Agghh! We’re here! In Canada!

We did iiiiiiiiiiiiiiitt!

That’s right, 7 days, 3000+ miles, and only rare bits of sanity lost along the way … and we’re finally in Canada!

The last day of our trip had the most gorgeous scenery yet.  Really, the whole road trip just gets prettier and prettier and climaxes in the mountains of Washington with snow still on the ground right outside of your window and waterfalls cascading down rocks from rain and melting snow.

Which is completely impossible to capture on camera from a moving vehicle.

Oh, and with an excellent scenic pull off area.

But now that we’re finally here … well, it’s sort of anti-climatic. Maybe it’s because we hadn’t originally planned to cross the border yesterday afternoon but decided to push through at the last minute so my paradigm didn’t have time to shift.  Or maybe it’s because I’ve just gotten so used to the routine of the road that my emotional inertia is still willing me forward, resisting being stopped.  Maybe it’s just because it’s a lot to process, psychologically.  But I’m kind of just … sad to be here.  Or overwhelmed or something.

In a sense, the adventure is over (although, I know in another sense the adventure is just beginning).  It’s been a long time since I had to adjust to such a big move, and I think the adaptation is going to happen slowly, in layers.  Just trying to process the roads switching to kilometers instead of mph, and the vending machine not accepting my American dollars last night was a little too much for my brain.  It’s like weenie culture shock.  And now that this whole move-to-Canada thing is here in the flesh and not just an idea or a road trip, reality is setting in that we need to asap do things like .. um, find a job.  And Husband starts classes Monday, which also brings the carefree adventure to a close.

Also, this place is pretty darn big, y’all.   It’s been awhile since I had to adjust to that, also. I know that I’ll pretty quickly get used to the roads and learn how to get around town, but for today it’s just a big scary place that all looks the same.

Another weird stresser that you don’t expect is adapting, culturally.  I mean, you might expect if if you were moving to a 3rd world country, but most people treat Canada and America like tomato, tamahto.  But I find myself feeling paranoid and scrutinized.  This area is, supposedly, know for being “snobby”. And, I don’t know if you know, but Americans have a pretty international reputation for being loud and obnoxious, so I’m more aware of my children acting like children in the hallways of Canadian Days Inn, etc.

I’m afraid of fitting some dumb, ignorant stereotype. My accent already makes me stand out again.  I got used to blending in with that in Georgia.  And I’m suddenly sorely more aware of my overweight status.  I was often times on the “small” side of the norm in Georgia, but people are all crunchier and fitter up here, y’all.  So I’m perfectly fitting the fat American stereotype, as well.  And I found myself cutting up food at our continental breakfast that I would normally just eat with my hands. Because, ya know,  I don’t want all the Canadians to think I’m a barbarian cavewoman and, ya know, maybe they don’t pick up strawberries and bite into them here, maybe they cut them up into refined bite-sized pieces first …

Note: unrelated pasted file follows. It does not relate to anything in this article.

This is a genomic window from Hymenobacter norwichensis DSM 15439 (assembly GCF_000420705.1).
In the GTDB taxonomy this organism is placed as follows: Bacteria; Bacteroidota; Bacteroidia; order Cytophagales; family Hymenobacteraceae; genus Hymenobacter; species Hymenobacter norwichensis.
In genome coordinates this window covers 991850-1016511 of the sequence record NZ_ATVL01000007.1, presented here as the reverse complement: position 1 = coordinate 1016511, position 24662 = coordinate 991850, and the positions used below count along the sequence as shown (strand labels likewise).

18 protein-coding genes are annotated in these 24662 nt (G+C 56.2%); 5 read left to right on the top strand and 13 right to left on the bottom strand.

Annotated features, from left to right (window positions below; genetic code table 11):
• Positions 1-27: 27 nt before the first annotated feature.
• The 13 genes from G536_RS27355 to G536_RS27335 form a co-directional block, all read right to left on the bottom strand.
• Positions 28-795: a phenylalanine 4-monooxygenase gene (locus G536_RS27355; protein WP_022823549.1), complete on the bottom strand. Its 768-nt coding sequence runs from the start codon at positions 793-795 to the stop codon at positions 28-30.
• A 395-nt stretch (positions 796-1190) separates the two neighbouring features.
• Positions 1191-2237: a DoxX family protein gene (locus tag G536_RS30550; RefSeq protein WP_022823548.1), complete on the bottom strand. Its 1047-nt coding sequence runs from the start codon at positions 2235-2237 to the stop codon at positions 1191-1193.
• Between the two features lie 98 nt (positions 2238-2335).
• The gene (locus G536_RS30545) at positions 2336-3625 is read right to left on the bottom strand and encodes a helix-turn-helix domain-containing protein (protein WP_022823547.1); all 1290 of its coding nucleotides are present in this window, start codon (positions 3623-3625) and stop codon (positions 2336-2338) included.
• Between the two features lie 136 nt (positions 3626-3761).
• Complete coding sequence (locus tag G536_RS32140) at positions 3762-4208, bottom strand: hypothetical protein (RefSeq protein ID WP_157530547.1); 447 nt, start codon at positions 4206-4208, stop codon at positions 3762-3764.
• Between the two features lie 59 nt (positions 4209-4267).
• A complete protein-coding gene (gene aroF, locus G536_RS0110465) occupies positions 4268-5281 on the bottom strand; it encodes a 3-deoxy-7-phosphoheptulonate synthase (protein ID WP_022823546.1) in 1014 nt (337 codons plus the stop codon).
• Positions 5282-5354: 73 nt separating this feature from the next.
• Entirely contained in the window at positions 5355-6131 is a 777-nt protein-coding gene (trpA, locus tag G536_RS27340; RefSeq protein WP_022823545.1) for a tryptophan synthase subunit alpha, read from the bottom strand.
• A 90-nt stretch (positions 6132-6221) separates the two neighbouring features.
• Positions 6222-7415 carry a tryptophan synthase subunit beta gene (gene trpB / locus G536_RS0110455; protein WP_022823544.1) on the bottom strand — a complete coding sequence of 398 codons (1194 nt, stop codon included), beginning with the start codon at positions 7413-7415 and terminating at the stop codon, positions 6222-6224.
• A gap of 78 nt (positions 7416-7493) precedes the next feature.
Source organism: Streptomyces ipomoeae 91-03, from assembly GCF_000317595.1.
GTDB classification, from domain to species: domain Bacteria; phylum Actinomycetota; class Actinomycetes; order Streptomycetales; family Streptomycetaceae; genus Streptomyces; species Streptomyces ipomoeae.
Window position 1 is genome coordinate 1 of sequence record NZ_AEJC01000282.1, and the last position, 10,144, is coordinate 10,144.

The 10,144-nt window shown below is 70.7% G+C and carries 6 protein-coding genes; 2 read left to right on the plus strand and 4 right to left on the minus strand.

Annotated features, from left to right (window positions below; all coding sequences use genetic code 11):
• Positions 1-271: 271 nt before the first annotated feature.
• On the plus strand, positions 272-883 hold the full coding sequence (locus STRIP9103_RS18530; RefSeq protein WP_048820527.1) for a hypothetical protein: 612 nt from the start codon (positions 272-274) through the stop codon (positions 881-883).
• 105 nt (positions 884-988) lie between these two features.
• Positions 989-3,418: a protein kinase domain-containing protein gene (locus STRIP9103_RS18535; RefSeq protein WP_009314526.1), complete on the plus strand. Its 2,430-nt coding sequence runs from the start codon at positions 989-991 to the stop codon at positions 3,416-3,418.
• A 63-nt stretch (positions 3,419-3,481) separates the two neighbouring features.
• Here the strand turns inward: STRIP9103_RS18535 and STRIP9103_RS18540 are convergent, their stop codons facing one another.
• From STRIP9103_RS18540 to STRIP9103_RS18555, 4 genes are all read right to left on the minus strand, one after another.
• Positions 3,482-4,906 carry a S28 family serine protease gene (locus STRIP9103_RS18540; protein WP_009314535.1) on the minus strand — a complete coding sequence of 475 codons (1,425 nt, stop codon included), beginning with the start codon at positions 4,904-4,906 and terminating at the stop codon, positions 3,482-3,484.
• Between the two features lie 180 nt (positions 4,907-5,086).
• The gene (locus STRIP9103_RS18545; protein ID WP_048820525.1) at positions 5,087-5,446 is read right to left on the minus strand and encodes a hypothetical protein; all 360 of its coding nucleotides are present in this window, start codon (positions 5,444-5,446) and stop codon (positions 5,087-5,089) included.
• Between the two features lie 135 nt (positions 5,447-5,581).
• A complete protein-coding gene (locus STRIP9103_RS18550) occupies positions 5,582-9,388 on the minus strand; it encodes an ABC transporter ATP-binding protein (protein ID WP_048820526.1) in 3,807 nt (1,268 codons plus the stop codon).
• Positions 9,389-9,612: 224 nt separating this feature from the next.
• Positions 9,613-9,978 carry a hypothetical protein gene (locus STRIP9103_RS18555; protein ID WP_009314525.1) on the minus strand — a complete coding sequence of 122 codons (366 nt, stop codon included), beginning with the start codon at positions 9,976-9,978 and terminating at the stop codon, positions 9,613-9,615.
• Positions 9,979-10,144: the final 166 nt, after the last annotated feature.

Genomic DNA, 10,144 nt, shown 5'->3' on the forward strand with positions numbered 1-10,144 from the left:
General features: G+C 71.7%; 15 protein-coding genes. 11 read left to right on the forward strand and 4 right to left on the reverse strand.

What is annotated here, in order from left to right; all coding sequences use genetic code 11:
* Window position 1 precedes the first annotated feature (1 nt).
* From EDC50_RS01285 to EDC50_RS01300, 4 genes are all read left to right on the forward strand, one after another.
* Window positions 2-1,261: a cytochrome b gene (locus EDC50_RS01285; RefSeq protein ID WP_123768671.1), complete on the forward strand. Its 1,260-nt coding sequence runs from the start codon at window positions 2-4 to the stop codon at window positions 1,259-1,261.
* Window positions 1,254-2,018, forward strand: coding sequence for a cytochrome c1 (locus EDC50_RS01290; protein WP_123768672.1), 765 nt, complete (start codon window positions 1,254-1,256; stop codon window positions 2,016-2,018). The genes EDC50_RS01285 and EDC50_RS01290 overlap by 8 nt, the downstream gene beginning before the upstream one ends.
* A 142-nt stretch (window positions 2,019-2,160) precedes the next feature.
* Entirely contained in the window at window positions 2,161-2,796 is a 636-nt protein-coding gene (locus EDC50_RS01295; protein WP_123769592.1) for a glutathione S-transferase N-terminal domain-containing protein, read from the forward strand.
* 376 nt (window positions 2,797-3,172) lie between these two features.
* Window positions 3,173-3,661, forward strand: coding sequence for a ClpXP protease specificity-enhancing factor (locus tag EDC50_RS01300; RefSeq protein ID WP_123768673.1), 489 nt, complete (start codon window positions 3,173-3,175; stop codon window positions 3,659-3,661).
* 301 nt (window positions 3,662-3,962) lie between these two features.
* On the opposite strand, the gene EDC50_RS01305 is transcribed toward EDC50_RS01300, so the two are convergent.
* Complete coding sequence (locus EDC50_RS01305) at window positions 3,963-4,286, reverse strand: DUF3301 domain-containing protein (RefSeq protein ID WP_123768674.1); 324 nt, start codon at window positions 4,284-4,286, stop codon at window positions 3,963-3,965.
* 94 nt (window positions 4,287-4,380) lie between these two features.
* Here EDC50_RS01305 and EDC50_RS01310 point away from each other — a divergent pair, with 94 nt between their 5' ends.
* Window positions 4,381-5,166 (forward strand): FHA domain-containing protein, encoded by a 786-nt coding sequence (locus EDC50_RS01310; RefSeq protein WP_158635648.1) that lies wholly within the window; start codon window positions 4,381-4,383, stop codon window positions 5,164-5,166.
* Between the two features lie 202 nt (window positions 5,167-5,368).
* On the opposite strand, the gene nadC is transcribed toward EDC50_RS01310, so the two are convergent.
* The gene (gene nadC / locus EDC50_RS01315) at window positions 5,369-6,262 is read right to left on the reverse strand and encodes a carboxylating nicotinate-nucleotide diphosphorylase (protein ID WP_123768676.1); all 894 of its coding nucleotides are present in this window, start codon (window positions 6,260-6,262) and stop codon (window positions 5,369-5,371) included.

Anyway, that’s where my brain is today: complete mush and over analyzing.  And my body is not much better, I’m seriously feeling the jet-lag.  I could sleep all day.  Funny that I didn’t really feel it until I got here, guess it’s the body’s way of helping you keep your crap together or something.

In a little while we have to check out of our hotel and mosey on over to meet the owners/residents of the house we’ll be renting starting in July.  Gonna let the kids meet and greet and trampoline and such while the grown ups mingle and have lunch.  Then early in the afternoon we’re supposed to be able to move into our temporary apartment in campus housing at the school Husband will be attending.  We’ll be there for 5 or 6 weeks before we can move into our house.  I don’t know anything more about the apartment right now other than it’s only 2 bedrooms, but since we don’t have anything but suitcases, and we’ve been 1 and 2 rooming it on the road for a week, what’s another month and a half?

Tomorrow I hope to venture out into the big scary city and do something adventurous and crazy like buy groceries.

Pray me luck, y’all. Seriously.



  1. Praying. :)

  2. Wow, so much to process!! I can’t believe I missed the whole dang trip! Darn Facebook! I am making some biscuits for our strawberry shortcake, so I’ve got some kitchen-computer time to spare and I will catch up.

    Thinking of you all! Deep breath, sis.

    • Jessica says:

      I’m so sad that you missed following along during the trip. Just raid my timeline and blog and try to catch up. :)